Black's competitive side comes out when he's lining up a putt or one of his pitchers is getting squeezed. Shapiro saw that side when Black played for the Indians in 1995, then went to work for the organization as a front office aide and pitching coach.
Along with Black's intelligence, sense of humor and ability to communicate, that competitive streak helps round out the portfolio.
"I think it drives him to manage," Shapiro said. "He wants to be in the line of fire. He wants to be able to make decisions and be in the middle of the competition."
At age 49, Black has come to the right place.
Among the six other managers either making their major league debuts or going to new clubs this season, here are the most intriguing story lines:
1. Lou Piniella, Cubs
Piniella, 18th on the all-time managerial win list with 1,519, can pass Lasorda and Dick Williams and move into 16th place if he leads the Cubs to a .500 season.
Given Piniella's track record, his three-year, $10 million contract and the Cubs' winter spending binge, Chicago fans are obviously hoping for more. If Piniella can bring a championship to Wrigley Field to complement his title in Cincinnati, he will give his Hall of Fame chances a significant boost.
2. Bruce Bochy, Giants
When the Padres allowed Bochy to leave after 12 years, four division titles and a World Series appearance, the most prominent knock against him was that he spent too much time indulging veterans at the expense of developing young players.
The good news: Bochy's new club has barely any young players. Scan the Giants' projected starting lineup, and 31-year-old Pedro Feliz is the resident youngster at third.
Last year, Felipe Alou grew sick of answering questions about Barry Bonds and his pursuit of Babe Ruth. This year, Bochy will be subjected to similar grilling as Bonds approaches Hank Aaron. That's assuming the Giants sign Bonds. If they bail, Bochy will be peppered with questions about Bonds' absence from the moment the Giants assemble in Scottsdale for spring training.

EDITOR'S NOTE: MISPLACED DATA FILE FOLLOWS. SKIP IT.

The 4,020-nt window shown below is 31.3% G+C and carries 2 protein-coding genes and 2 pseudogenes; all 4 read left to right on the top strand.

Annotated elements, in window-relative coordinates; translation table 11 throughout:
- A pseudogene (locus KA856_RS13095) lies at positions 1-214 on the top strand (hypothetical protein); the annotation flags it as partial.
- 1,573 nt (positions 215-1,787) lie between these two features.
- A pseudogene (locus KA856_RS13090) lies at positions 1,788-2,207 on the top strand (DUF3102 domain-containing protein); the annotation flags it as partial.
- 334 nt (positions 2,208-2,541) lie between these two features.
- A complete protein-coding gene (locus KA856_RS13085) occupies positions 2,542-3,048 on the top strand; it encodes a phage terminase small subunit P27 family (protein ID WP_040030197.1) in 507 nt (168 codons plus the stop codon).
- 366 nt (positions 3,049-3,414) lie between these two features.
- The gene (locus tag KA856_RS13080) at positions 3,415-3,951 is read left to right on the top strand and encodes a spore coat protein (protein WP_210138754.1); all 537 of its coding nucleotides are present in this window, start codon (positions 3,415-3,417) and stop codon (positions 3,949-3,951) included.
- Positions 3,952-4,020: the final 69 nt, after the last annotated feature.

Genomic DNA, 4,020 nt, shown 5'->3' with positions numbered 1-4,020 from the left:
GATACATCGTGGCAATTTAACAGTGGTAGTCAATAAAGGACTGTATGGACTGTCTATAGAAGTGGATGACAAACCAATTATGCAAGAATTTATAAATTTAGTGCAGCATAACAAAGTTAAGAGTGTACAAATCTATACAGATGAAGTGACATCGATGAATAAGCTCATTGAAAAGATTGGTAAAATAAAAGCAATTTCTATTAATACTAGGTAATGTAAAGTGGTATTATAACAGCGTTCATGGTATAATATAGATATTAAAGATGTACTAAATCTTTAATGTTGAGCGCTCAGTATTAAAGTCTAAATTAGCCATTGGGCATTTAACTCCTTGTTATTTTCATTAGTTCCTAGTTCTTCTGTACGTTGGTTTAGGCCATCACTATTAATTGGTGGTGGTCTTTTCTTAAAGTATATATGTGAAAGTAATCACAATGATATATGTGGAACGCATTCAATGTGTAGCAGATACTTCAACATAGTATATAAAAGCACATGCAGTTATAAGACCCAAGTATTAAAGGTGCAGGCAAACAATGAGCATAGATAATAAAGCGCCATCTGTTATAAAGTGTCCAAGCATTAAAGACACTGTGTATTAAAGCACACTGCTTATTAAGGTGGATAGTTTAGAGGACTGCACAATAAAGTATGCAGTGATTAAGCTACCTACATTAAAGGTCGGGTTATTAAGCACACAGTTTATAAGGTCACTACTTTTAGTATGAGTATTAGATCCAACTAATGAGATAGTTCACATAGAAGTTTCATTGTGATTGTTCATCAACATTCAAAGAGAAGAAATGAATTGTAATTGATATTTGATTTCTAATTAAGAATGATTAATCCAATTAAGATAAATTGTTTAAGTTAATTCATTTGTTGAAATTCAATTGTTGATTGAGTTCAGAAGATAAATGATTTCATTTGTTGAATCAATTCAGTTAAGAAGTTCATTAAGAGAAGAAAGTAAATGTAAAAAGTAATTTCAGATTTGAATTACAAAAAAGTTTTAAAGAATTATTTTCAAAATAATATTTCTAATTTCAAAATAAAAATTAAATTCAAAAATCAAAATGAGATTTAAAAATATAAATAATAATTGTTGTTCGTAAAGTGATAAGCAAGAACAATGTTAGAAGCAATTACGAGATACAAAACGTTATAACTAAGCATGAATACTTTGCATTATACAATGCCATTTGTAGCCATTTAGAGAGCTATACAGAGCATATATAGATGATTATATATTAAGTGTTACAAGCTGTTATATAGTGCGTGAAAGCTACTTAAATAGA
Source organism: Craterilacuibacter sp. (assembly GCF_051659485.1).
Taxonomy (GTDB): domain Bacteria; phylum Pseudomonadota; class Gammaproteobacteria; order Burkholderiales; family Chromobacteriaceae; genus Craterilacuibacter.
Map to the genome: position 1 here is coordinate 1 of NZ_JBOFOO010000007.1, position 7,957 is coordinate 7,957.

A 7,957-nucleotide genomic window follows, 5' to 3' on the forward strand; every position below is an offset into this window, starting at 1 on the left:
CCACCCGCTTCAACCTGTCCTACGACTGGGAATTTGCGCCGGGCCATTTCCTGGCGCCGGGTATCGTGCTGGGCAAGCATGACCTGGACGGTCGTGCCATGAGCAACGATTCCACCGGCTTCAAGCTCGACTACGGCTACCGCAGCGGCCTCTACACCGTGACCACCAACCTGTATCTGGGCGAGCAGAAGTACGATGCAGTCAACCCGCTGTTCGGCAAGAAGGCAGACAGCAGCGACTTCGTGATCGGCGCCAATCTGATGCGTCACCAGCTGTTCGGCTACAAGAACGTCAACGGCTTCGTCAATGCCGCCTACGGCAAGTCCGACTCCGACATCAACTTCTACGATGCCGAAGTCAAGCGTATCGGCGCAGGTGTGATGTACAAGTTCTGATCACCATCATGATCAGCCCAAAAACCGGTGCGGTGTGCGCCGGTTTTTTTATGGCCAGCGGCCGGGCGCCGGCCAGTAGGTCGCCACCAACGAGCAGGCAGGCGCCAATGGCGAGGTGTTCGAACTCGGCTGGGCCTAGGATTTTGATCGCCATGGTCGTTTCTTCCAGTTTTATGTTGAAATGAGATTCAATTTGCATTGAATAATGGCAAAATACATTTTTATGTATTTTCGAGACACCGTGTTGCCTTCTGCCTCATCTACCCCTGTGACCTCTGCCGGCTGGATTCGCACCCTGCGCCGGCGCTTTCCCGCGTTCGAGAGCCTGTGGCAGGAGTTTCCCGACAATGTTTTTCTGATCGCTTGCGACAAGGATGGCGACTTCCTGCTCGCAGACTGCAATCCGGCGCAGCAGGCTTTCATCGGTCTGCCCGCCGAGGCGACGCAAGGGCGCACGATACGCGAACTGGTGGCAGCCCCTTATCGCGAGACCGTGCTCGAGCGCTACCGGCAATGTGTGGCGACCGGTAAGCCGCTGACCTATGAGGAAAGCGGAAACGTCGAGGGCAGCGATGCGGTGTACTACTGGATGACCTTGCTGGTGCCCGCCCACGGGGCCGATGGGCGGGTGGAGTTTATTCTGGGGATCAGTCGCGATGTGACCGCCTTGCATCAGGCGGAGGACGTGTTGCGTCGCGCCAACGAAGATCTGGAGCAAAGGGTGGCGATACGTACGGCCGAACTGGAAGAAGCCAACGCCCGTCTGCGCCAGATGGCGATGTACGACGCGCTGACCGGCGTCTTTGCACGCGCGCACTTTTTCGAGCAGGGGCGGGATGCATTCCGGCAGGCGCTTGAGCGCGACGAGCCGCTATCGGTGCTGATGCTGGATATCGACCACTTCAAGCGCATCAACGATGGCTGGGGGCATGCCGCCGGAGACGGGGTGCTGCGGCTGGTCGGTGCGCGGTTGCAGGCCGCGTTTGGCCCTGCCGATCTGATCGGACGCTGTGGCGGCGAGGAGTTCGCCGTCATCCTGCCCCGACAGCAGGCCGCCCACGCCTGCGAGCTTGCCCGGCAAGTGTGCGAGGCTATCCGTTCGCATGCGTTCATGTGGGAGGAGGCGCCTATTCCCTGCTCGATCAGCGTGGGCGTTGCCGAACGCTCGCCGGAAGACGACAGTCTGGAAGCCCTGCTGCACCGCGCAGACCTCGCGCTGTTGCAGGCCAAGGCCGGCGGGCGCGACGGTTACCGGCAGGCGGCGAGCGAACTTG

3. Ron Washington, Rangers
Washington developed a strong following as third base coach and infield instructor in Oakland, where the players learned to love him for his earthiness, candor and willingness to get down in the trenches. He wasn't an early front-runner in Texas, but blew away the Rangers during the interview process and received the thumbs up from owner Tom Hicks and the Texas front office.
Washington will run a looser ship than predecessor Buck Showalter, but it remains to be seen if he can make the transition from good cop to authority figure in Arlington.
4. Bob Geren, Athletics
Oakland general manager Billy Beane has a reputation for being tough on managers. This time, it'll be his best friend and the best man at his wedding on the firing line. Geren, a bullpen and bench coach with Oakland since 2003, has promised that he'll be his own man and not just an extension of the front office. Art Howe and Ken Macha might tell him that's easier said than done.
5. Fredi Gonzalez, Marlins
Gonzalez is considered more of a people person than his predecessor, Joe Girardi. He comes highly recommended by Bobby Cox, and he is familiar with Florida's young talent from his tenure as a minor league manager with the Marlins.
Florida has a strong nucleus of young pitching, but it will be a challenge for Gonzalez to equal or surpass the 78 wins that earned Girardi the NL Manager of the Year award.
6. Manny Acta, Nationals
Let's see: The Nationals finished last in the NL East with a 71-91 record last year, and so far this winter they've acquired Chris Snelling in a trade with Seattle and signed free agents Travis Lee, Tony Womack, Ray King, Jerome Williams, Brandon Claussen and D'Angelo Jimenez.
It's fair to say that Acta, signed to a two-year contract with two club options, will not be burdened with excessive expectations.
New Padres manager Bud Black is ready to debunk the notion that only position players make good skippers.